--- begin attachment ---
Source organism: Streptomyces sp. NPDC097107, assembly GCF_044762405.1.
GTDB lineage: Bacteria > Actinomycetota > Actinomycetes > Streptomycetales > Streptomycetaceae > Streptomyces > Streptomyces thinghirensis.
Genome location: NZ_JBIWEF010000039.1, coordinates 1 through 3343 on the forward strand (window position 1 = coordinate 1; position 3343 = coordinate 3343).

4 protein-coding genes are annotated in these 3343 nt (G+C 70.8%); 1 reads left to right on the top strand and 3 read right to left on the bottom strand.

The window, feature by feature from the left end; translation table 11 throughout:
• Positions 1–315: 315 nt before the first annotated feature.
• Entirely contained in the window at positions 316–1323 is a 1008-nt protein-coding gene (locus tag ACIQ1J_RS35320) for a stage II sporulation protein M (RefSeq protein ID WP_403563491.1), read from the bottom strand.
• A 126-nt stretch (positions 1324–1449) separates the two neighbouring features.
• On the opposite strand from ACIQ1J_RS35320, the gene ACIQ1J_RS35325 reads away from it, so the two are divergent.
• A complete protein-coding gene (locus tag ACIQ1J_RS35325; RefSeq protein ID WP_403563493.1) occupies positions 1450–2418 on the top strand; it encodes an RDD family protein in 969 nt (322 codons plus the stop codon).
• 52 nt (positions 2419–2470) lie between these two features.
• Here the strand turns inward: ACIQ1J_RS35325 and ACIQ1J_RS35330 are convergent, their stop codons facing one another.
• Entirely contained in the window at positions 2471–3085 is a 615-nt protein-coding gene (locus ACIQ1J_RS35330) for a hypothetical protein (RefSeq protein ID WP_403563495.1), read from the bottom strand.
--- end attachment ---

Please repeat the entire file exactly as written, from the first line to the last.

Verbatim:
Source organism: Streptomyces sp. NPDC097107, assembly GCF_044762405.1.
GTDB lineage: Bacteria > Actinomycetota > Actinomycetes > Streptomycetales > Streptomycetaceae > Streptomyces > Streptomyces thinghirensis.
Genome location: NZ_JBIWEF010000039.1, coordinates 1 through 3343 on the forward strand (window position 1 = coordinate 1; position 3343 = coordinate 3343).

4 protein-coding genes are annotated in these 3343 nt (G+C 70.8%); 1 reads left to right on the top strand and 3 read right to left on the bottom strand.

The window, feature by feature from the left end; translation table 11 throughout:
• Positions 1–315: 315 nt before the first annotated feature.
• Entirely contained in the window at positions 316–1323 is a 1008-nt protein-coding gene (locus tag ACIQ1J_RS35320) for a stage II sporulation protein M (RefSeq protein ID WP_403563491.1), read from the bottom strand.
• A 126-nt stretch (positions 1324–1449) separates the two neighbouring features.
• On the opposite strand from ACIQ1J_RS35320, the gene ACIQ1J_RS35325 reads away from it, so the two are divergent.
• A complete protein-coding gene (locus tag ACIQ1J_RS35325; RefSeq protein ID WP_403563493.1) occupies positions 1450–2418 on the top strand; it encodes an RDD family protein in 969 nt (322 codons plus the stop codon).
• 52 nt (positions 2419–2470) lie between these two features.
• Here the strand turns inward: ACIQ1J_RS35325 and ACIQ1J_RS35330 are convergent, their stop codons facing one another.
• Entirely contained in the window at positions 2471–3085 is a 615-nt protein-coding gene (locus ACIQ1J_RS35330) for a hypothetical protein (RefSeq protein ID WP_403563495.1), read from the bottom strand.